WASHINGTON -- The new conventional wisdom here -- it can change every 12 minutes or so -- is that President Clinton may have "turned a corner" this week. If so, it is not a moment too soon.
The theory is that the president's legislative triumphs in the Senate, on his economic package and campaign finance reform, and his generally applauded nomination of Ruth Bader Ginsburg for the Supreme Court have given him fresh political momentum.
Even his heretofore testy relationship with the White House press corps seems to have improved.
There is no mystery about the dimensions of the president's political problem. New opinion polls continue to show his positive ratings at the lowest level for any president at this point in his first term since such measurements have been taken.
But political professionals understand that such ratings are extremely volatile, if only because most voters don't have as firm an opinion on issues as poll findings would suggest. Moreover, although Clinton's negatives have been extremely high, several polls have found a majority of voters also think he should be given more time to carry out his program. They are, in short, somewhat more patient than the inside-the-Beltway political community.
The credit for the reversal in Clinton's fortunes, if any, is being given to David Gergen, who simply has advised him to do the conventional things other presidents have done when in political trouble. Rather than allowing the Republicans to define him, Clinton has exploited the bully pulpit of the White House to define himself, holding two news conferences within three days to make his points.
In his prime-time appearance the other night, he even borrowed a page from Ross Perot by using colorful charts to support his thesis. In politics, there is no such thing as being too shameless.
The president's success in exploiting the news conference comes as no surprise. On the contrary, the puzzler is why he has not been doing this all along, because he has always been both facile and knowledgeable enough to control such situations. And if Clinton has high negatives, they are nothing compared with those of reporters asking rude questions.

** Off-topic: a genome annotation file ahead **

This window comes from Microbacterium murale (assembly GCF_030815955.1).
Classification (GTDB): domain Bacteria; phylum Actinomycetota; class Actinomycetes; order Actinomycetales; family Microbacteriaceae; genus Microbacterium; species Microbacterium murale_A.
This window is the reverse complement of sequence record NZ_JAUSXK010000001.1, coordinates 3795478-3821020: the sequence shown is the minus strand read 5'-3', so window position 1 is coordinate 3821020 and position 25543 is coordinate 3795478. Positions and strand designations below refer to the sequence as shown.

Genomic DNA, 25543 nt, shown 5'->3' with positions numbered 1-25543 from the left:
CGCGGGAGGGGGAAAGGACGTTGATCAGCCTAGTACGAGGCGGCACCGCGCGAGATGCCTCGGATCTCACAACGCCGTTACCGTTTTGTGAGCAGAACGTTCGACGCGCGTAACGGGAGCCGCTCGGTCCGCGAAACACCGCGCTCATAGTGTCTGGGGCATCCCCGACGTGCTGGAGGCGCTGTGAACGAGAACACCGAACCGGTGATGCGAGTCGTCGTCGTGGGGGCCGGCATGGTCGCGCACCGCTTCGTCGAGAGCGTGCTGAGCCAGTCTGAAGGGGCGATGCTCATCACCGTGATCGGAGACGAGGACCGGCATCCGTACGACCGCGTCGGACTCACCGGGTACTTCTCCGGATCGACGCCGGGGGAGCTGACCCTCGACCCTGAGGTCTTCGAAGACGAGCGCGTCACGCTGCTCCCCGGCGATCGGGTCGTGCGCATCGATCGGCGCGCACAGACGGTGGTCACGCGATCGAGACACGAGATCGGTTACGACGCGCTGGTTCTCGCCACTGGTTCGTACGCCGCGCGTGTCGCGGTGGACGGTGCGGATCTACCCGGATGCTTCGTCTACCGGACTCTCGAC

On the face of it, all this concern about Clinton's political momentum would seem to be the ultimate inside baseball. No one imagines that many voters are losing sleep over the president's high negative ratings.
But even politicians who understand the weaknesses inherent in polls also pay attention to them.
All 435 House members and 34 senators are facing re-election campaigns next year, and they must decide how to position themselves in relation to the president and his program.
The most recent political evidence, the special Senate election in Texas two weeks ago, sent chills of apprehension through Democrats. Although the informed consensus held that Clinton did not cost Bob Krueger that election, the 2-to-1 triumph of Republican Kay Bailey Hutchison did demonstrate that having a Democratic administration in the White House -- or at least this one -- was baggage rather than an asset.
Now Democrats in Congress are looking ahead to a series of difficult choices, first on the final version of the economic plan, sometime later on reforms in the health care system. Clearly, they would prefer to be allying themselves with a popular president than one whose image seems beyond repair.
For Clinton, there are two immediate political imperatives.
The first is continuing his "winning streak" -- now at two -- by getting an economic package through final passage and his nominee for the Supreme Court confirmed without any problems. The perception of a president as a winner tends to be self-reinforcing.
Secondly, the president needs a few weeks in which neither he nor anyone in high position in the administration makes any egregious blunders. Some of Clinton's weakness in the polls now can be traced to the fact he is prescribing harsh medicine for the electorate, but most of it is a product of the picture of him as an incompetent surrounded by incompetents in the White House.
At the very least, Clinton's successes this week have stopped the bleeding and forestalled the political obituaries.
But the conventional wisdom is fragile -- and always subject to change on 12 minutes' notice.